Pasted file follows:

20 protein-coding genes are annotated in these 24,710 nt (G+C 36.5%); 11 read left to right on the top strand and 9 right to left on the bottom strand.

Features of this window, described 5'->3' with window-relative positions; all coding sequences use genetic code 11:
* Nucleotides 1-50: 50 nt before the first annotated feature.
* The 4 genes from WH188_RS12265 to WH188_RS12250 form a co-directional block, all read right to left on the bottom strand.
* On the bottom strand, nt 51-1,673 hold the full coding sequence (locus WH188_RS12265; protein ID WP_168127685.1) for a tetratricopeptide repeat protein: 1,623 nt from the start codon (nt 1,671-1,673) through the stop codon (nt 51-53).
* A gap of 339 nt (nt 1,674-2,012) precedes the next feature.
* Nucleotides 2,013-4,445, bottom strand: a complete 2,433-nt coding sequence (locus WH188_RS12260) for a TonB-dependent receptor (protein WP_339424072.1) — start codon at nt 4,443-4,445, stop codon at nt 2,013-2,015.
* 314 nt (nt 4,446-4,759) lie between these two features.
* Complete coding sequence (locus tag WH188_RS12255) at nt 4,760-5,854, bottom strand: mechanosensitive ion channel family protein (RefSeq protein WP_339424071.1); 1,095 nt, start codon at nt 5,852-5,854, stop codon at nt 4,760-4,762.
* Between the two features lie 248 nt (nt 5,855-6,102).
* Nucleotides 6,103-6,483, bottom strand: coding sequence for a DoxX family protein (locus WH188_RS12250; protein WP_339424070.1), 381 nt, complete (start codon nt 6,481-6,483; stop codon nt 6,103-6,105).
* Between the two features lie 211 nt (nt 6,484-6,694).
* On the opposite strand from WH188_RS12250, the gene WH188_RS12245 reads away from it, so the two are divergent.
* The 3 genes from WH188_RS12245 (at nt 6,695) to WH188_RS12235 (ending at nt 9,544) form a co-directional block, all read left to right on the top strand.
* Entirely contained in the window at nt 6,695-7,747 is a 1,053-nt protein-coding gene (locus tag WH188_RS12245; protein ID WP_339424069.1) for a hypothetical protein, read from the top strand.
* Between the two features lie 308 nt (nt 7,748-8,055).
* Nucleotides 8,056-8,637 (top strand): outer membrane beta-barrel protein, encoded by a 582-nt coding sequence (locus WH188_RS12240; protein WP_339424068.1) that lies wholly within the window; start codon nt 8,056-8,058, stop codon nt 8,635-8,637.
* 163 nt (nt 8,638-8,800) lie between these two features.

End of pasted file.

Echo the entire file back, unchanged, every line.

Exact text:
20 protein-coding genes are annotated in these 24,710 nt (G+C 36.5%); 11 read left to right on the top strand and 9 right to left on the bottom strand.

Features of this window, described 5'->3' with window-relative positions; all coding sequences use genetic code 11:
* Nucleotides 1-50: 50 nt before the first annotated feature.
* The 4 genes from WH188_RS12265 to WH188_RS12250 form a co-directional block, all read right to left on the bottom strand.
* On the bottom strand, nt 51-1,673 hold the full coding sequence (locus WH188_RS12265; protein ID WP_168127685.1) for a tetratricopeptide repeat protein: 1,623 nt from the start codon (nt 1,671-1,673) through the stop codon (nt 51-53).
* A gap of 339 nt (nt 1,674-2,012) precedes the next feature.
* Nucleotides 2,013-4,445, bottom strand: a complete 2,433-nt coding sequence (locus WH188_RS12260) for a TonB-dependent receptor (protein WP_339424072.1) — start codon at nt 4,443-4,445, stop codon at nt 2,013-2,015.
* 314 nt (nt 4,446-4,759) lie between these two features.
* Complete coding sequence (locus tag WH188_RS12255) at nt 4,760-5,854, bottom strand: mechanosensitive ion channel family protein (RefSeq protein WP_339424071.1); 1,095 nt, start codon at nt 5,852-5,854, stop codon at nt 4,760-4,762.
* Between the two features lie 248 nt (nt 5,855-6,102).
* Nucleotides 6,103-6,483, bottom strand: coding sequence for a DoxX family protein (locus WH188_RS12250; protein WP_339424070.1), 381 nt, complete (start codon nt 6,481-6,483; stop codon nt 6,103-6,105).
* Between the two features lie 211 nt (nt 6,484-6,694).
* On the opposite strand from WH188_RS12250, the gene WH188_RS12245 reads away from it, so the two are divergent.
* The 3 genes from WH188_RS12245 (at nt 6,695) to WH188_RS12235 (ending at nt 9,544) form a co-directional block, all read left to right on the top strand.
* Entirely contained in the window at nt 6,695-7,747 is a 1,053-nt protein-coding gene (locus tag WH188_RS12245; protein ID WP_339424069.1) for a hypothetical protein, read from the top strand.
* Between the two features lie 308 nt (nt 7,748-8,055).
* Nucleotides 8,056-8,637 (top strand): outer membrane beta-barrel protein, encoded by a 582-nt coding sequence (locus WH188_RS12240; protein WP_339424068.1) that lies wholly within the window; start codon nt 8,056-8,058, stop codon nt 8,635-8,637.
* 163 nt (nt 8,638-8,800) lie between these two features.